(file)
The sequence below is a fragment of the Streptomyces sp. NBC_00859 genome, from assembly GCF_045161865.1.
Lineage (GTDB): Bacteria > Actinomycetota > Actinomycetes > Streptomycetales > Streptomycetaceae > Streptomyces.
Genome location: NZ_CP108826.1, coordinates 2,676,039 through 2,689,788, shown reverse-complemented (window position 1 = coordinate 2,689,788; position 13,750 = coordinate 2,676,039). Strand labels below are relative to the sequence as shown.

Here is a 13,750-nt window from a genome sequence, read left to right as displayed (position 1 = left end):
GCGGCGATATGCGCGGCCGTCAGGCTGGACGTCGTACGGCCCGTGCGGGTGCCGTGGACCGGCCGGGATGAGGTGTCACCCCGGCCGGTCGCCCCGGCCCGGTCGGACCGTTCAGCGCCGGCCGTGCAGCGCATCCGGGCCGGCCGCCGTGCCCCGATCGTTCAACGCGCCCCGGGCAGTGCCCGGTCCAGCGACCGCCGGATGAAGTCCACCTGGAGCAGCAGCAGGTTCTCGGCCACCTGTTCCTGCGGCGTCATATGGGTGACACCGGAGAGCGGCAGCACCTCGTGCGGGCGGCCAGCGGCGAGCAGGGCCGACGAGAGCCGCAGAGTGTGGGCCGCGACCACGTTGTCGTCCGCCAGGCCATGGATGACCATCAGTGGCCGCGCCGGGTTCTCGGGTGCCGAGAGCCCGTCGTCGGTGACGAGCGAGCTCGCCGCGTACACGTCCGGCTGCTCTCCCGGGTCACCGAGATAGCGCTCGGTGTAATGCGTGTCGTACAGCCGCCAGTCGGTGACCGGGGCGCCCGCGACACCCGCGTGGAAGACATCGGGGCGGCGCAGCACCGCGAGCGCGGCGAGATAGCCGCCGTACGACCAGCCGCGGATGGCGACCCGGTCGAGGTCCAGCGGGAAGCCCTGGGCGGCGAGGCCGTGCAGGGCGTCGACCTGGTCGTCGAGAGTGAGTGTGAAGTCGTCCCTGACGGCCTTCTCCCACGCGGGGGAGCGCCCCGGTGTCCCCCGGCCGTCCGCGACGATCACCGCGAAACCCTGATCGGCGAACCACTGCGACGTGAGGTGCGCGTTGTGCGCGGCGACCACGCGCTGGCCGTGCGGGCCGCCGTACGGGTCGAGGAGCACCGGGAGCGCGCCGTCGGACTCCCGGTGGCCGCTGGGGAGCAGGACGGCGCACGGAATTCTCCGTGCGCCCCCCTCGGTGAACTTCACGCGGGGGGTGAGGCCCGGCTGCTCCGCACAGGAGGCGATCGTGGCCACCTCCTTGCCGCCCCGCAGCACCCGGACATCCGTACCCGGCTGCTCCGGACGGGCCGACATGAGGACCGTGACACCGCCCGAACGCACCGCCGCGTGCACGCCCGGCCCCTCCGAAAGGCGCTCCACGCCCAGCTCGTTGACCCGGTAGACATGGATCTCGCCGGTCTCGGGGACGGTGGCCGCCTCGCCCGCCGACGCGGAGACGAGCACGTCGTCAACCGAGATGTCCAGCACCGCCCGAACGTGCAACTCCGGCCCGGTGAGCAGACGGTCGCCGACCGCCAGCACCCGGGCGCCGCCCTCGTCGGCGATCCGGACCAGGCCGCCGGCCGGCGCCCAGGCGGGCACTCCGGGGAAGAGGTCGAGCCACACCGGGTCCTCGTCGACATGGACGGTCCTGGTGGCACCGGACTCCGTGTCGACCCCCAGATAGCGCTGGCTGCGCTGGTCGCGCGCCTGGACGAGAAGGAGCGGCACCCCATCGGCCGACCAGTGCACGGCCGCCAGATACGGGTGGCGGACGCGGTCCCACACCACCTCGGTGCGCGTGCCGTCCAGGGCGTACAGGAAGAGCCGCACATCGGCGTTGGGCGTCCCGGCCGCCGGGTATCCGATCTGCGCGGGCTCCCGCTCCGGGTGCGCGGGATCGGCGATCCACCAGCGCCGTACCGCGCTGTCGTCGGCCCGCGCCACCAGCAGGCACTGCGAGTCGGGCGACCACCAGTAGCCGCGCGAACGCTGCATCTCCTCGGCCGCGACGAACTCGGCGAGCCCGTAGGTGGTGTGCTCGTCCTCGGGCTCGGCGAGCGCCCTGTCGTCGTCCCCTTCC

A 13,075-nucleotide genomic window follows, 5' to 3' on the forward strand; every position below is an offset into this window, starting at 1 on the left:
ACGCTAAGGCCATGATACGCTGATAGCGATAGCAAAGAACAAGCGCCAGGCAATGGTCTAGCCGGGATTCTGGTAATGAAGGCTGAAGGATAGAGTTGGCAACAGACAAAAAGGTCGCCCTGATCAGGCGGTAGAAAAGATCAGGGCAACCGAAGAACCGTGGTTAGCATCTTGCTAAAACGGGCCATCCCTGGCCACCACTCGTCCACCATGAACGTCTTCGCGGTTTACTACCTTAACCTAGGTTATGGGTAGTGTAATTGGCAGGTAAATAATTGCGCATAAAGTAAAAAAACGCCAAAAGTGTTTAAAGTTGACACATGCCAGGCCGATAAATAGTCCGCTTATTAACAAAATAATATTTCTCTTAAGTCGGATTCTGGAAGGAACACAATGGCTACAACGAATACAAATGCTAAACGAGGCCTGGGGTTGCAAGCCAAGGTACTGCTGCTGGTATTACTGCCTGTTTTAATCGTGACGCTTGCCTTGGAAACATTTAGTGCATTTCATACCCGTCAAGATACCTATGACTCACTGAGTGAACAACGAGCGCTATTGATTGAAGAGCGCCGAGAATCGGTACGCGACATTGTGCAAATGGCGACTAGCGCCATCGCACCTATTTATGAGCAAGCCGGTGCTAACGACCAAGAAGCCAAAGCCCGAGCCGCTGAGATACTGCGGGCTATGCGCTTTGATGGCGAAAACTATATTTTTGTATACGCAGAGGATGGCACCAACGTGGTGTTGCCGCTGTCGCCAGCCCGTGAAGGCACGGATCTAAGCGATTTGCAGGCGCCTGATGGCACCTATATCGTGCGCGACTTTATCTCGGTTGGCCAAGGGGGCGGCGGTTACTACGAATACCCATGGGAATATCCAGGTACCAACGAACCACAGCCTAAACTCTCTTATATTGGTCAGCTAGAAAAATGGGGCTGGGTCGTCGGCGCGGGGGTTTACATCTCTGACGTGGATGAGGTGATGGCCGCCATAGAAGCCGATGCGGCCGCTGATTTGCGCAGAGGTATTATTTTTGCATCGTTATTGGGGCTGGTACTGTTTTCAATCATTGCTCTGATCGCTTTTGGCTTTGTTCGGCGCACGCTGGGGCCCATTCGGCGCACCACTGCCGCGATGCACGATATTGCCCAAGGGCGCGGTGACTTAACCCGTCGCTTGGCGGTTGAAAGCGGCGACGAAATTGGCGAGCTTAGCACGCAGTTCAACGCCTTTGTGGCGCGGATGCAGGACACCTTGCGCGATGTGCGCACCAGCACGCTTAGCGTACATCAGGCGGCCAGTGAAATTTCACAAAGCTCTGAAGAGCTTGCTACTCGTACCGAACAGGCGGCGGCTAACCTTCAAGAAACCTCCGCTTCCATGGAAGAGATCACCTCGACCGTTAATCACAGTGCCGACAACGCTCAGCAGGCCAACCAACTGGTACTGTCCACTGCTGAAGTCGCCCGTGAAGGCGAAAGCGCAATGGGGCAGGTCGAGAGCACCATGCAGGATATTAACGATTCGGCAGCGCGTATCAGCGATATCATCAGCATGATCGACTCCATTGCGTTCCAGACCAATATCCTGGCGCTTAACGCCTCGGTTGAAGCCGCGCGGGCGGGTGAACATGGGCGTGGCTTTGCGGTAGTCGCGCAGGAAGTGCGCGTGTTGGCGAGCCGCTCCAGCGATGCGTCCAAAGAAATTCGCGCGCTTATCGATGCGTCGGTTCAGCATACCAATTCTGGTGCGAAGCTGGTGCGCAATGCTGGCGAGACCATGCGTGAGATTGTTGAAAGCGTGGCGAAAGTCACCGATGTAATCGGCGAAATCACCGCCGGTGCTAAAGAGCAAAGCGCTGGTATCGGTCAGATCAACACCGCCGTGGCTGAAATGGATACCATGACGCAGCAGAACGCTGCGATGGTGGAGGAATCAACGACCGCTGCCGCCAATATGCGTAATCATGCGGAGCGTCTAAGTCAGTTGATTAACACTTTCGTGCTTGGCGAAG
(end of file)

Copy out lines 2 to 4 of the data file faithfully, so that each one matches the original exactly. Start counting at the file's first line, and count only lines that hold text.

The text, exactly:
Lineage (GTDB): Bacteria > Actinomycetota > Actinomycetes > Streptomycetales > Streptomycetaceae > Streptomyces.
Genome location: NZ_CP108826.1, coordinates 2,676,039 through 2,689,788, shown reverse-complemented (window position 1 = coordinate 2,689,788; position 13,750 = coordinate 2,676,039). Strand labels below are relative to the sequence as shown.

Here is a 13,750-nt window from a genome sequence, read left to right as displayed (position 1 = left end):